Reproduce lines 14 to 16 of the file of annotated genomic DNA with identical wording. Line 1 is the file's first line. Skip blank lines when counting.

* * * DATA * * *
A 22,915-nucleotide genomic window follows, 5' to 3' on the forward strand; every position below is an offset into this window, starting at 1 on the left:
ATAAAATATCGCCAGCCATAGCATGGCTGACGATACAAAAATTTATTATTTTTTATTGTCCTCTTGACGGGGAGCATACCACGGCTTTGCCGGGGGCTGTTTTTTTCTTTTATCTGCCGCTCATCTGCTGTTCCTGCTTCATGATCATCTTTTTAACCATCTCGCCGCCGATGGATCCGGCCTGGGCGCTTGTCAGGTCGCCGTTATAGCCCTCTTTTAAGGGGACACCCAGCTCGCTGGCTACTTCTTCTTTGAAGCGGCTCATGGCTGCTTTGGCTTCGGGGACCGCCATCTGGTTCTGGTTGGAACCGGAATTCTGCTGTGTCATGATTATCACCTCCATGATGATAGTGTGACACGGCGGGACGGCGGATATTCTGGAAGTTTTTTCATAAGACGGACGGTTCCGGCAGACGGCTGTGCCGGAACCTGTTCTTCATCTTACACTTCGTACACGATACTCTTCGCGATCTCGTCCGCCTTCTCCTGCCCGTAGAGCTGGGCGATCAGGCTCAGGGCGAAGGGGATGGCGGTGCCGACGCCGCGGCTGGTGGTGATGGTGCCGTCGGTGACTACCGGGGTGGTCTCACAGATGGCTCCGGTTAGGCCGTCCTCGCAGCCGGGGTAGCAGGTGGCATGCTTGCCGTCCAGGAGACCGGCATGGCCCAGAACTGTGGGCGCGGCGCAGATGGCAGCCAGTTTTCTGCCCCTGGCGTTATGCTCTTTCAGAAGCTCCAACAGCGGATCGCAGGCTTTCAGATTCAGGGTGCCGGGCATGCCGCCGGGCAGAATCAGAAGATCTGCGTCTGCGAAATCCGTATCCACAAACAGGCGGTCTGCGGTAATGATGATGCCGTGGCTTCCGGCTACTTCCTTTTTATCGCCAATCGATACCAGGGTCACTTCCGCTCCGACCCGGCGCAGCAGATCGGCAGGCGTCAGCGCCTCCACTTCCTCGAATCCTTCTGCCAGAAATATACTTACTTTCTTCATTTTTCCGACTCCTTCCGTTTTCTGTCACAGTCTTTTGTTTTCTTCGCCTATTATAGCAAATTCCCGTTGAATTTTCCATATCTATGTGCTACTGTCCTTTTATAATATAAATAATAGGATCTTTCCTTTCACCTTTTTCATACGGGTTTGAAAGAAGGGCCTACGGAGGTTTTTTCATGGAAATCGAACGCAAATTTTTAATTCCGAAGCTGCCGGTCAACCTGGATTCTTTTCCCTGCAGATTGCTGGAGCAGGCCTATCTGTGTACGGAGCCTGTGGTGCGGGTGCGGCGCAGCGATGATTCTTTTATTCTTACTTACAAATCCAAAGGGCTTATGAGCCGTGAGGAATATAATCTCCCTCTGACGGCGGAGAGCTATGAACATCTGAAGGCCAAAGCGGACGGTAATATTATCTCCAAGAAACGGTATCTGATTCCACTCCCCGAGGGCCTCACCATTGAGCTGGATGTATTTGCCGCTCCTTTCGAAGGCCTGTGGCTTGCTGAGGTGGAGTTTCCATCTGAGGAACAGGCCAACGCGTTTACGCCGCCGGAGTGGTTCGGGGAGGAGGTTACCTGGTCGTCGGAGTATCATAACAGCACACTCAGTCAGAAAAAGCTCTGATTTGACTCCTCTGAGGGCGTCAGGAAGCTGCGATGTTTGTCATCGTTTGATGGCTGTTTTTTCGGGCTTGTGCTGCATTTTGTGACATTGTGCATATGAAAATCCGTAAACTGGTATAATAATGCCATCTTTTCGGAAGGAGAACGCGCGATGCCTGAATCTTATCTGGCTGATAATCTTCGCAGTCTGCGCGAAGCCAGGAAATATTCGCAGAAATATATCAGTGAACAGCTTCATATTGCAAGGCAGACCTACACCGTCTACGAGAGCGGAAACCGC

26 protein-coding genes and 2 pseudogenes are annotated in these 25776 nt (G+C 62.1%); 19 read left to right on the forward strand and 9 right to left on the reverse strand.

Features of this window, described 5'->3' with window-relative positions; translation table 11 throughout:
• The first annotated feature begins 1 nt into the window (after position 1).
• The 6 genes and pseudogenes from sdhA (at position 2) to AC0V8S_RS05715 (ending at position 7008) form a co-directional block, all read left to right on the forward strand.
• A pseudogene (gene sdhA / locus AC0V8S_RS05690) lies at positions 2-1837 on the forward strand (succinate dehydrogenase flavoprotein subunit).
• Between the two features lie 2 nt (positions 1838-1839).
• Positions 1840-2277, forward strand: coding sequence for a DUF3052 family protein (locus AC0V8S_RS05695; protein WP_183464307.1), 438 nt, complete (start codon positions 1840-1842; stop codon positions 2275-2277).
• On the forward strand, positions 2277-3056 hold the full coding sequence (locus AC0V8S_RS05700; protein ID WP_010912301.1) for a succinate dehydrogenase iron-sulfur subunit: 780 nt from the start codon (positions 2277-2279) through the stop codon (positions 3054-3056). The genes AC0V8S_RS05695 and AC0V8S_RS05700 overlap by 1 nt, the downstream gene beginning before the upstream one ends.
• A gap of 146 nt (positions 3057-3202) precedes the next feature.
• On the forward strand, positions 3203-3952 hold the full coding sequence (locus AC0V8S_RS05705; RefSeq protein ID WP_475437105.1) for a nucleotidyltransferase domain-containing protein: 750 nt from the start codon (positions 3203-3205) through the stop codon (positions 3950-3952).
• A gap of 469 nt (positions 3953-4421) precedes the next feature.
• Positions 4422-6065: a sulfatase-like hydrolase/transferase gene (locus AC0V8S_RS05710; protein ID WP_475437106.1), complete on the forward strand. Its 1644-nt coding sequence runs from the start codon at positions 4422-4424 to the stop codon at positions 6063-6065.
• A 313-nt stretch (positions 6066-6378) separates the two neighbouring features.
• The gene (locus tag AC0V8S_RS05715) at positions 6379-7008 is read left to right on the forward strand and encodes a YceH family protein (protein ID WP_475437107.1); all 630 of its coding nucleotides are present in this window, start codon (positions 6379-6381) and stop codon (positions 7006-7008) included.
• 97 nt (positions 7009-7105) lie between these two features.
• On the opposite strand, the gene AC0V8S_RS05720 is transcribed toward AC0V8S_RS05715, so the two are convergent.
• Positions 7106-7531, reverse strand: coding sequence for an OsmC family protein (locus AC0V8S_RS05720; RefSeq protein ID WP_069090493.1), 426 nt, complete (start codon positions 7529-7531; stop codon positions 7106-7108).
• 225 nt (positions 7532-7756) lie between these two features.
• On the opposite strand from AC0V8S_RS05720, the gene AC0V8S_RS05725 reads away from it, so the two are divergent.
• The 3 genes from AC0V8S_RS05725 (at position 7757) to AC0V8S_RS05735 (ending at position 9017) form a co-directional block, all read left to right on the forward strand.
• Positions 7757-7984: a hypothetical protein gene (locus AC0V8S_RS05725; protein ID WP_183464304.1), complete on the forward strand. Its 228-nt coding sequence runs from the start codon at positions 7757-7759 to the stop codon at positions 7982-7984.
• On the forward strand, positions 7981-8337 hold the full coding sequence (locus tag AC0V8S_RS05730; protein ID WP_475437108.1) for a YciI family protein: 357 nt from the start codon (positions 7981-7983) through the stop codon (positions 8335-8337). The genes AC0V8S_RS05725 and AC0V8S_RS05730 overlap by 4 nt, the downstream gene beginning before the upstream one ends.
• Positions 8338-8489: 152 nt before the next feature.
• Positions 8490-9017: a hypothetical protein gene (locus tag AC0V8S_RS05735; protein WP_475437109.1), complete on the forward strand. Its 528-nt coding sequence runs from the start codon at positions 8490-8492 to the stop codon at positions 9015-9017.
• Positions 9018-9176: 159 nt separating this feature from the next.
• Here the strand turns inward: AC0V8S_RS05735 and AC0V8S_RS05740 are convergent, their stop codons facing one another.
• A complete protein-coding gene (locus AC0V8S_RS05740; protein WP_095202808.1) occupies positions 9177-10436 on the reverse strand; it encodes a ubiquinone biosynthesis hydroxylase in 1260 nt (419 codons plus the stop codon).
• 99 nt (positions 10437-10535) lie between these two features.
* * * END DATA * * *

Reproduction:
• Positions 4422-6065: a sulfatase-like hydrolase/transferase gene (locus AC0V8S_RS05710; protein ID WP_475437106.1), complete on the forward strand. Its 1644-nt coding sequence runs from the start codon at positions 4422-4424 to the stop codon at positions 6063-6065.
• A 313-nt stretch (positions 6066-6378) separates the two neighbouring features.
• The gene (locus tag AC0V8S_RS05715) at positions 6379-7008 is read left to right on the forward strand and encodes a YceH family protein (protein ID WP_475437107.1); all 630 of its coding nucleotides are present in this window, start codon (positions 6379-6381) and stop codon (positions 7006-7008) included.